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Thu, 2013-01-31 15:26Farron Cousins
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Record Fines For BP In Gulf Disaster Deal

After a ruling earlier this week by a federal judge in New Orleans, BP now holds the record for the largest criminal penalty in U.S. history.  The penalty, totaling $4 billion, is strictly related to the criminal conduct of the company that led to the 2010 Deepwater Horizon oil rig explosion and oil leak into the Gulf of Mexico.

As part of the deal, BP agreed to plead guilty to a total of 14 counts of criminal conduct, which includes charges of felony manslaughter. However, as CNN.com points out, the charges are against the company, not any individuals involved, so prison time for those responsible will not be part of the deal.

The $4 billion criminal penalty does not affect the settlement deals for the victims along the Gulf Coast, nor does it include any environmental fines for the company. Those are separate cases that are still being worked out, and will result in several billions more in financial penalties for the company.

Wed, 2012-12-12 12:05Farron Cousins
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Internal BP Emails Could Expose Extent Of Corporate Cover-Up Of Gulf Oil Disaster

Attorneys for Kurt Mix, a former engineer for BP, claim that a spate of previously unreleased emails will “exonerate” their client in the current criminal case being pursued against Mix. Mix is the first person in the wake of the Deepwater Horizon oil rig explosion and leak to be brought up on criminal charges for his role in the cover-up of the extent of the oil leak in the Gulf of Mexico.

Earlier this year, the U.S. Department of Justice formally charged Mix with obstruction of justice for allegedly destroying evidence, specifically text messages, relating to how much oil was flowing from the broken wellhead in the Gulf.  The amount of oil flowing into the Gulf waters determined the size of the fines that BP would face from the federal government, so the company could have benefited substantially from under-reporting the true volume of the flow rate.

The new emails that will be released during Mix’s criminal trial allegedly show that Mix repeatedly warned his superiors at BP that they were under-reporting the true scope of the spill to the government and the media, undermining the federal government’s case against Mix.  While these emails could show that Mix did the right thing in one arena, it is unlikely that it will “exonerate” him, as his attorneys claim.  After all, the charges against Mix are for deleting text messages related to the disaster, which were evidence.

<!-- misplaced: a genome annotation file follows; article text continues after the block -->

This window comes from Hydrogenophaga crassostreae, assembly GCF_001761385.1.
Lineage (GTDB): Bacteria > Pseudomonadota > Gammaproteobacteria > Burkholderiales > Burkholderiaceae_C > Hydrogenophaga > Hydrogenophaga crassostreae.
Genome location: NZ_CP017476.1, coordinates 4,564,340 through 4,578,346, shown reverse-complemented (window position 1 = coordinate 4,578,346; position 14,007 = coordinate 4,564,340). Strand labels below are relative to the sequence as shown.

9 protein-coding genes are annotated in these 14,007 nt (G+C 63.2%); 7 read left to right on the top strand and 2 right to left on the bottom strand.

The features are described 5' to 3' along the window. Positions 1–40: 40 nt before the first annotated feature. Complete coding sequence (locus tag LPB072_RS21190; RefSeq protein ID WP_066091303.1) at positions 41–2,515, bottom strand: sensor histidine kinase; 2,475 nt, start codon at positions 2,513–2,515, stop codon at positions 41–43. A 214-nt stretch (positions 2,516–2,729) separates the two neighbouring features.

The one thing that is almost guaranteed from these emails, assuming they exist in the form that Mix's attorneys are claiming, is that they could expose the cover-up by BP executives, and tell the story of how they intentionally misled everyone about the nature of their oil geyser. And given what we already know, it seems incredibly likely that the oil giant's leadership knew from the start how much oil was flowing from the broken wellhead.

Fri, 2012-10-05 06:00Farron Cousins
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BP Settlement Deal Could Put Taxpayers On The Hook For Spill Costs

A proposed settlement deal between the federal government and BP over their involvement in the 2010 Deepwater Horizon oil rig explosion and subsequent oil leak could shift the burden of cleanup costs away from the oil giant and onto U.S. taxpayers.

The current settlement option is just one of several being negotiated between the federal government and BP.  But this settlement option would route fine and settlement money through the Natural Resource Damage Assessment (NRDA), rather than fining the company directly via the Clean Water Act.

Not only could this reduce the total amount of money that the company pays in fines, but it would shift the burden of cost onto U.S. taxpayers.  While the company would still be paying out of pocket, the NRDA allows the company to write off their fines and deduct that from their yearly taxes.  Paying through the Clean Water Act would not allow the costs to be tax deductible.